“I mean to lead a simple life, to choose a simple shell I can carry easily—like a hermit crab. But I do not. I find that my frame of life does not foster simplicity.”
--Anne Morrow Lindbergh
There are many types of sabbaticals, some planned and some forced. I’ve found that when I don’t plan for them that soon I’m forced into one. For many years, I was the “good” employee who didn’t take my vacation time. As an author, there is no allotted vacation time. When I stop my work, there is guilt over not writing. My friends are like me. We writers continue in the same frenetic pace from which we had hoped to escape when we quit our day jobs to write. It is not the life imagined. We simply traded the color of our shackles.
This week at Words to Go we will chat with three authors about The Simple Life. There are authors who have stopped their lives in order to renew and replenish; and there are a few authors who have pared down life in order to preserve it.
Preservation is an important reason to simplify. We rid ourselves of the debts that have shackled us so that we are no longer a bondservant to life’s overlords. If we spend our minutes paying off debtors rather than accomplishing Christ-honoring works, then we are slaves to our debtors rather than freemen to our dreams.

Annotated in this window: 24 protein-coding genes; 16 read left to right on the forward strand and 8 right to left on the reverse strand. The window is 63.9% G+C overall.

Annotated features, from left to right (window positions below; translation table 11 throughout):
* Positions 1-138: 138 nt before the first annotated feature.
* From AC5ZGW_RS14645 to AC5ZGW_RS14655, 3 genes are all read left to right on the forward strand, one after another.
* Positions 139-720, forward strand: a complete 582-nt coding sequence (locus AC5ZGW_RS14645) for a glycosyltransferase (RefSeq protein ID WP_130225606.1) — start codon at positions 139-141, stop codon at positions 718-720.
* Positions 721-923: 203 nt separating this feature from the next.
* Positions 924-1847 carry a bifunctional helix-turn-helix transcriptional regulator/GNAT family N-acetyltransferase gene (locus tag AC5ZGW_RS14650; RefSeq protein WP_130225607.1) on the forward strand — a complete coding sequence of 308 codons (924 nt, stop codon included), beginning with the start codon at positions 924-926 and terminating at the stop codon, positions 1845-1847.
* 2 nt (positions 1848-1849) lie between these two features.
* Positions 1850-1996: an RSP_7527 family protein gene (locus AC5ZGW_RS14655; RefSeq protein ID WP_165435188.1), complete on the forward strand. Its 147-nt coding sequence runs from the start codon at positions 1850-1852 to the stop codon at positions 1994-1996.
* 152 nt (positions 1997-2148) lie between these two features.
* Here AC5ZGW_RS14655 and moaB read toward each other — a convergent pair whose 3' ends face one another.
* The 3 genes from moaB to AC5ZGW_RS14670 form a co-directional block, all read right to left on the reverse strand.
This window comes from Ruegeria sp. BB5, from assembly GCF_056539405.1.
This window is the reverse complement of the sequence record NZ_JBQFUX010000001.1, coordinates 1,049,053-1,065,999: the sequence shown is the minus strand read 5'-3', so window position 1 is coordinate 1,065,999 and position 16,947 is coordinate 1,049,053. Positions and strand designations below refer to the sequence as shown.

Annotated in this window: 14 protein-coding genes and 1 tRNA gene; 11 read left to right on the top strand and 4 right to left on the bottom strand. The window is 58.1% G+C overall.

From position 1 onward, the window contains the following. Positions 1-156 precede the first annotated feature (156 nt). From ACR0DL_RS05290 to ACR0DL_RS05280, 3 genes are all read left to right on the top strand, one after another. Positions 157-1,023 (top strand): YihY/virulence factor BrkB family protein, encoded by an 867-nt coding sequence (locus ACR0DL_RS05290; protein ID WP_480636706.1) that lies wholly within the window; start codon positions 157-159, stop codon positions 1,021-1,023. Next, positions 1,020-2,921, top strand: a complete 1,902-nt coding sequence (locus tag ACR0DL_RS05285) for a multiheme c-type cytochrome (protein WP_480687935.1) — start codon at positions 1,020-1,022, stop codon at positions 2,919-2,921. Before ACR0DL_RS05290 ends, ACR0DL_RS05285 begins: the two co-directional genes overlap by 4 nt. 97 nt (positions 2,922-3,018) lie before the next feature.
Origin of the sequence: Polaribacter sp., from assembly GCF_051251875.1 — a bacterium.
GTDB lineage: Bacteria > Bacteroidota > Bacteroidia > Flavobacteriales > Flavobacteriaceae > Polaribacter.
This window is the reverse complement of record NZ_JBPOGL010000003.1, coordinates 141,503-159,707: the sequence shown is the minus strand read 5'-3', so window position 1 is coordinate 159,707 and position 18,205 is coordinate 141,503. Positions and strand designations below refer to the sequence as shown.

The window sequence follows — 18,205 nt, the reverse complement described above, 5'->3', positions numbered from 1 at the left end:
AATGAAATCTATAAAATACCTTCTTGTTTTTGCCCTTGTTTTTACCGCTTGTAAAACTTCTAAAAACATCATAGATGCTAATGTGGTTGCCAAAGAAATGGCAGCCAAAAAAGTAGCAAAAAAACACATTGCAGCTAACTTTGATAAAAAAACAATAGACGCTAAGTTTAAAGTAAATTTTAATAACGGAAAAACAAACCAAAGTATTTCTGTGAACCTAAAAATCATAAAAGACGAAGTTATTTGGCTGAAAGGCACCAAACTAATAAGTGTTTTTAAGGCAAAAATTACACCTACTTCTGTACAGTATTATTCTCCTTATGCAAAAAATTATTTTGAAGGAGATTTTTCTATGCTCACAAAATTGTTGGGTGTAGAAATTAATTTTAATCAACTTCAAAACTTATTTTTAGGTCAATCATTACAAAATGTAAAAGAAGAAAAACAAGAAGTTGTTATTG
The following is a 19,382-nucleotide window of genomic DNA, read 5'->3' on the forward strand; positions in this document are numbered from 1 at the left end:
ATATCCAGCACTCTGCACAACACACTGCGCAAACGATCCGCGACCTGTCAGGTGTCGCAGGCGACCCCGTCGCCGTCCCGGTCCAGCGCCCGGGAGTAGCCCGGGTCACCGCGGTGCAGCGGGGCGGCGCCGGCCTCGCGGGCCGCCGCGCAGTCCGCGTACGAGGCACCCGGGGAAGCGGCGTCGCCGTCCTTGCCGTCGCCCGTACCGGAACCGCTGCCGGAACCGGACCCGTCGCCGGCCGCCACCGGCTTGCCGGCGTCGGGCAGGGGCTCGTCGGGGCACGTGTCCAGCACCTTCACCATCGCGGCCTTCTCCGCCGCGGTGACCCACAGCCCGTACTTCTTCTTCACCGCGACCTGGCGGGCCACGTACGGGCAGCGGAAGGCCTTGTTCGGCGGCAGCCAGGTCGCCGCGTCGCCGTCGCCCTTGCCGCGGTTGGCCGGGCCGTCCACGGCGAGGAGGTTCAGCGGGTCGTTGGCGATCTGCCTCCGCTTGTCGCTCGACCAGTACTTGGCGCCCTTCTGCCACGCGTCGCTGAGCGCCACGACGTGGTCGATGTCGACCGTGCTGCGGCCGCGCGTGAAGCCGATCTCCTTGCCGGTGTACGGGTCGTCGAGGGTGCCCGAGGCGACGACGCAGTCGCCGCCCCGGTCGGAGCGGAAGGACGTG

Free people own their hours, especially their down time.
As an exercise, if you’d like, you may keep a list of how you spend your free time this week and this weekend. Then categorize your list into two sections. Make one list the things that you imagined you’d do in your dream life. For the other, make a list of the things you do because you are shackled to it. Then when your list is about a week old, ask what you could do to leave behind the shackles and embrace the dream. And it’s a good time to assess the dream too. Is my dream achievable? What measures must I take to achieve it—such as sacrificing some of the excesses of life to achieve it. Also, does the dream include serving others; and at the opposite end of that deficiency, do you do nothing but serve others—an equally exhausting debt. People who tend to “only serve” might have fallen into the pit of “existential debt” or subconsciously trying to rectify a wrong from an old childhood wound.
Ask yourself, “What do I carry out of necessity and what can I lay down?”
Join Patty this week on Words to Go chatting with authors Randy Alcorn, author of The Treasure Principle and many best selling novels, and authors Cara Putnam author of Deadly Exposure and Susan Davis author of
Fun Fact: Patricia Hickman co-wrote Secrets From the Treadmill--Discover God's Rest in the Busyness of Life with Pastor Pete Briscoe, son of celebrated pastor-authors Stuart and Jill Briscoe.